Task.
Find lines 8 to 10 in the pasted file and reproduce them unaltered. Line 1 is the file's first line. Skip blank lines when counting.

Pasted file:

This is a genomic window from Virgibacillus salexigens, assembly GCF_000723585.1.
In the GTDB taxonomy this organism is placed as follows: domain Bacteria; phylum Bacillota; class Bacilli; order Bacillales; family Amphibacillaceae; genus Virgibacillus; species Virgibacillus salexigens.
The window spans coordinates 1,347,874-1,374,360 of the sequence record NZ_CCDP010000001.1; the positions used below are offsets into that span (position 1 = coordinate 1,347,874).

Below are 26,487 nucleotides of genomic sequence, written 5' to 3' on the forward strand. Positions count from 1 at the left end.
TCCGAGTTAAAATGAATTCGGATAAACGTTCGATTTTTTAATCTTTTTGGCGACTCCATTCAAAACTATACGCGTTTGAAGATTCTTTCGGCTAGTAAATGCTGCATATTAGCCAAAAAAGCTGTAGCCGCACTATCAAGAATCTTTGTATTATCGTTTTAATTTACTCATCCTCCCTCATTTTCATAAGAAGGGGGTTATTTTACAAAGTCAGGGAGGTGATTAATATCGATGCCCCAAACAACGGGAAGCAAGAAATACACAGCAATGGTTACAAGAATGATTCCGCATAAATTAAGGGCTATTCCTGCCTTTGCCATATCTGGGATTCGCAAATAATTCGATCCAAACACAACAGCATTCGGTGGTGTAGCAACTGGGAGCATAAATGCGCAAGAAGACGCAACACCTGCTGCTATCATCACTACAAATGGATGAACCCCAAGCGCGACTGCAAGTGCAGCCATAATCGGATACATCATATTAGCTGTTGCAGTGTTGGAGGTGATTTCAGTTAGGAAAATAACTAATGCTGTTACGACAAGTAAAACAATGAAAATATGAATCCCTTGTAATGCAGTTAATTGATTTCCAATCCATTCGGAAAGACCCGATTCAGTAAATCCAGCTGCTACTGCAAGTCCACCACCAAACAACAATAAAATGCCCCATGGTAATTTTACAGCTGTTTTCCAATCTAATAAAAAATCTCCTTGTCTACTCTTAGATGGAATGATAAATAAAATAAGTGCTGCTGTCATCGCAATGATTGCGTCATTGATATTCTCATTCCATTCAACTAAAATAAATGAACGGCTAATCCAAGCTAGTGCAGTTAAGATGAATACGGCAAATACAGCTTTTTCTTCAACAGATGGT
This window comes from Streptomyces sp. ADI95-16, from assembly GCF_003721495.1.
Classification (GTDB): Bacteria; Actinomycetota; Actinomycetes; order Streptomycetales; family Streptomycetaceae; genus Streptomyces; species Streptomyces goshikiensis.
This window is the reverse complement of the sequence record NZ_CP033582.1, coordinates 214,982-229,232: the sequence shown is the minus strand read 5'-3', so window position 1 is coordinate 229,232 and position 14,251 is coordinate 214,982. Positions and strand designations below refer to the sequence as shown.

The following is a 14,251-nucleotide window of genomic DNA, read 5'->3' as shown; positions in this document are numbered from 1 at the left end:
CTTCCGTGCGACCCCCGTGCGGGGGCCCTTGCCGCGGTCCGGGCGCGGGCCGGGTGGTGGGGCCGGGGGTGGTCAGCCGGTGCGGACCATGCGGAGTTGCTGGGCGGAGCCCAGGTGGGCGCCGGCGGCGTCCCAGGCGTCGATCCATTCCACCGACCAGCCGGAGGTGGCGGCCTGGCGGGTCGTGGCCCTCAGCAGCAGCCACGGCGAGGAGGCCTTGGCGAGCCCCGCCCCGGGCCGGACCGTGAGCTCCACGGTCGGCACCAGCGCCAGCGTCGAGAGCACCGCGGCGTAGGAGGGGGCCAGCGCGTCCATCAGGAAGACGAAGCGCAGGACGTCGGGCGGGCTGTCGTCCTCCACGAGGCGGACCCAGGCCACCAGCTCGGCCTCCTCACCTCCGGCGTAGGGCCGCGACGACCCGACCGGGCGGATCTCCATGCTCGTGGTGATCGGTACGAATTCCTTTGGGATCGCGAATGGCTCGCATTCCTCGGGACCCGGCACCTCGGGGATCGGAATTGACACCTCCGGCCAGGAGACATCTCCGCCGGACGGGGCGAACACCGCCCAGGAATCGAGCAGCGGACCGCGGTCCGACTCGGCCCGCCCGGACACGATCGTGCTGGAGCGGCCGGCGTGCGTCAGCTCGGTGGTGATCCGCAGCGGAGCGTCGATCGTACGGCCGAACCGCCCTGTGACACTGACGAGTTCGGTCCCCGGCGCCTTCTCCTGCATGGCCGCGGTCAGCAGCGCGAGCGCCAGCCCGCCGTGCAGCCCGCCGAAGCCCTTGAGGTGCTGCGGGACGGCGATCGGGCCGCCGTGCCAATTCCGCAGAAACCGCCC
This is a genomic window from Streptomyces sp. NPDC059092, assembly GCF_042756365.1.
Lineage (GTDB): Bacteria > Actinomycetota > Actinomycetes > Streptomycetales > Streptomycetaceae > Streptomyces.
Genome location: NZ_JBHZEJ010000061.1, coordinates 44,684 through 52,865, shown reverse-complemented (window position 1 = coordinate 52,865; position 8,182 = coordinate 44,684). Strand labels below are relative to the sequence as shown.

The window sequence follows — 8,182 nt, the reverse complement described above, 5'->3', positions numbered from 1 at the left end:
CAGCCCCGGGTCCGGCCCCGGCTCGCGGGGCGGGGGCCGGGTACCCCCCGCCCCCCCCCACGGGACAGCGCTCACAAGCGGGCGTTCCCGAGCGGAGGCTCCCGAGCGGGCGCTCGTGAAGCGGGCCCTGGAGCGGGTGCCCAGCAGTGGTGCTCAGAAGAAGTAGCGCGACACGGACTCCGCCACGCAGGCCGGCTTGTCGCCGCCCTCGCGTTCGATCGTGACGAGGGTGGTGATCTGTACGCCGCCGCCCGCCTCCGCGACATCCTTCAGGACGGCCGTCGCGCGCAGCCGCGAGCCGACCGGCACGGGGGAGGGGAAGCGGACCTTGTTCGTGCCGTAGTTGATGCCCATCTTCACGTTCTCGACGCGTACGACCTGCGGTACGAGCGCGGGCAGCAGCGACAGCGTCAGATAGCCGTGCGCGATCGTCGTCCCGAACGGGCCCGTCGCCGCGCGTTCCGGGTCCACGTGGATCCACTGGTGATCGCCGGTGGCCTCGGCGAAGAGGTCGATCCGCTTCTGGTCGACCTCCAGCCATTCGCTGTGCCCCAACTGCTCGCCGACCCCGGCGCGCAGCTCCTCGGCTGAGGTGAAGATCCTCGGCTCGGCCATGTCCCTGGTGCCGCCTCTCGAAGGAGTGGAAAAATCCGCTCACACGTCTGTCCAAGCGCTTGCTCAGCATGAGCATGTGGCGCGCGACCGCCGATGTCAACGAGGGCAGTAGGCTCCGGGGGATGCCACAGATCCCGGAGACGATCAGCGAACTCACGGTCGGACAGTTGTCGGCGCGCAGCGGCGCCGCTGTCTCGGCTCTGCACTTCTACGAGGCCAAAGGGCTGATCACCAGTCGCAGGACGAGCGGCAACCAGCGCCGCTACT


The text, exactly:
This window is the reverse complement of the sequence record NZ_CP033582.1, coordinates 214,982-229,232: the sequence shown is the minus strand read 5'-3', so window position 1 is coordinate 229,232 and position 14,251 is coordinate 214,982. Positions and strand designations below refer to the sequence as shown.

The following is a 14,251-nucleotide window of genomic DNA, read 5'->3' as shown; positions in this document are numbered from 1 at the left end:
CTTCCGTGCGACCCCCGTGCGGGGGCCCTTGCCGCGGTCCGGGCGCGGGCCGGGTGGTGGGGCCGGGGGTGGTCAGCCGGTGCGGACCATGCGGAGTTGCTGGGCGGAGCCCAGGTGGGCGCCGGCGGCGTCCCAGGCGTCGATCCATTCCACCGACCAGCCGGAGGTGGCGGCCTGGCGGGTCGTGGCCCTCAGCAGCAGCCACGGCGAGGAGGCCTTGGCGAGCCCCGCCCCGGGCCGGACCGTGAGCTCCACGGTCGGCACCAGCGCCAGCGTCGAGAGCACCGCGGCGTAGGAGGGGGCCAGCGCGTCCATCAGGAAGACGAAGCGCAGGACGTCGGGCGGGCTGTCGTCCTCCACGAGGCGGACCCAGGCCACCAGCTCGGCCTCCTCACCTCCGGCGTAGGGCCGCGACGACCCGACCGGGCGGATCTCCATGCTCGTGGTGATCGGTACGAATTCCTTTGGGATCGCGAATGGCTCGCATTCCTCGGGACCCGGCACCTCGGGGATCGGAATTGACACCTCCGGCCAGGAGACATCTCCGCCGGACGGGGCGAACACCGCCCAGGAATCGAGCAGCGGACCGCGGTCCGACTCGGCCCGCCCGGACACGATCGTGCTGGAGCGGCCGGCGTGCGTCAGCTCGGTGGTGATCCGCAGCGGAGCGTCGATCGTACGGCCGAACCGCCCTGTGACACTGACGAGTTCGGTCCCCGGCGCCTTCTCCTGCATGGCCGCGGTCAGCAGCGCGAGCGCCAGCCCGCCGTGCAGCCCGCCGAAGCCCTTGAGGTGCTGCGGGACGGCGATCGGGCCGCCGTGCCAATTCCGCAGAAACCGCCC